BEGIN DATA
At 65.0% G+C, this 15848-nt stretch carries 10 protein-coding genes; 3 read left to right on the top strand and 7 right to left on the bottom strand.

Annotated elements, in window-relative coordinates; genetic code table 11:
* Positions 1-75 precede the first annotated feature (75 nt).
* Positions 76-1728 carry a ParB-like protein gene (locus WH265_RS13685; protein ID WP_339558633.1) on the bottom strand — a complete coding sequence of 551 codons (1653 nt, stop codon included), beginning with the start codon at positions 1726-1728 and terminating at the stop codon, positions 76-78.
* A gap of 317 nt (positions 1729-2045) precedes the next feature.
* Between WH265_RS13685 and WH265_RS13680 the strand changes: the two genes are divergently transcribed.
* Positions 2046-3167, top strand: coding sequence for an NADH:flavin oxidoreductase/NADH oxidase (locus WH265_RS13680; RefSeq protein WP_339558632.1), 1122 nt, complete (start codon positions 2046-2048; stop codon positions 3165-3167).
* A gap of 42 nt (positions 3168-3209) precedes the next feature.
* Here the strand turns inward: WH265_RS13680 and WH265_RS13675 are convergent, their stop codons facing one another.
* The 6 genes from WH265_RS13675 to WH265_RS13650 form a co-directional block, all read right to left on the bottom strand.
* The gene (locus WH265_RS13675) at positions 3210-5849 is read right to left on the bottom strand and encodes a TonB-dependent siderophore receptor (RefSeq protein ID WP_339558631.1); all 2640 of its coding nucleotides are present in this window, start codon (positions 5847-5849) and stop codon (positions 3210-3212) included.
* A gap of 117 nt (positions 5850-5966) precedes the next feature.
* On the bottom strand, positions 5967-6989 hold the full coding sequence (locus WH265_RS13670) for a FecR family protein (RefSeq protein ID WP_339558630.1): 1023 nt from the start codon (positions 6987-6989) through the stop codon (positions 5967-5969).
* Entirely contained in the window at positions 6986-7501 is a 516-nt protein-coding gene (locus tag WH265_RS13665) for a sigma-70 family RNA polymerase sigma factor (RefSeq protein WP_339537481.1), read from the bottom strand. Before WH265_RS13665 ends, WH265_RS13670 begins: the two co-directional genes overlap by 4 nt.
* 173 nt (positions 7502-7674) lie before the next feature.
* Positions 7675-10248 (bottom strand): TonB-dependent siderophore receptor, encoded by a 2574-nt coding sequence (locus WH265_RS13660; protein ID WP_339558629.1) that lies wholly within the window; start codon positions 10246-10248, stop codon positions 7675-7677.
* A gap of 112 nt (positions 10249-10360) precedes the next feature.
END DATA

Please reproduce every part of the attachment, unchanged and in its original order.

At 65.0% G+C, this 15848-nt stretch carries 10 protein-coding genes; 3 read left to right on the top strand and 7 right to left on the bottom strand.

Annotated elements, in window-relative coordinates; genetic code table 11:
* Positions 1-75 precede the first annotated feature (75 nt).
* Positions 76-1728 carry a ParB-like protein gene (locus WH265_RS13685; protein ID WP_339558633.1) on the bottom strand — a complete coding sequence of 551 codons (1653 nt, stop codon included), beginning with the start codon at positions 1726-1728 and terminating at the stop codon, positions 76-78.
* A gap of 317 nt (positions 1729-2045) precedes the next feature.
* Between WH265_RS13685 and WH265_RS13680 the strand changes: the two genes are divergently transcribed.
* Positions 2046-3167, top strand: coding sequence for an NADH:flavin oxidoreductase/NADH oxidase (locus WH265_RS13680; RefSeq protein WP_339558632.1), 1122 nt, complete (start codon positions 2046-2048; stop codon positions 3165-3167).
* A gap of 42 nt (positions 3168-3209) precedes the next feature.
* Here the strand turns inward: WH265_RS13680 and WH265_RS13675 are convergent, their stop codons facing one another.
* The 6 genes from WH265_RS13675 to WH265_RS13650 form a co-directional block, all read right to left on the bottom strand.
* The gene (locus WH265_RS13675) at positions 3210-5849 is read right to left on the bottom strand and encodes a TonB-dependent siderophore receptor (RefSeq protein ID WP_339558631.1); all 2640 of its coding nucleotides are present in this window, start codon (positions 5847-5849) and stop codon (positions 3210-3212) included.
* A gap of 117 nt (positions 5850-5966) precedes the next feature.
* On the bottom strand, positions 5967-6989 hold the full coding sequence (locus WH265_RS13670) for a FecR family protein (RefSeq protein ID WP_339558630.1): 1023 nt from the start codon (positions 6987-6989) through the stop codon (positions 5967-5969).
* Entirely contained in the window at positions 6986-7501 is a 516-nt protein-coding gene (locus tag WH265_RS13665) for a sigma-70 family RNA polymerase sigma factor (RefSeq protein WP_339537481.1), read from the bottom strand. Before WH265_RS13665 ends, WH265_RS13670 begins: the two co-directional genes overlap by 4 nt.
* 173 nt (positions 7502-7674) lie before the next feature.
* Positions 7675-10248 (bottom strand): TonB-dependent siderophore receptor, encoded by a 2574-nt coding sequence (locus WH265_RS13660; protein ID WP_339558629.1) that lies wholly within the window; start codon positions 10246-10248, stop codon positions 7675-7677.
* A gap of 112 nt (positions 10249-10360) precedes the next feature.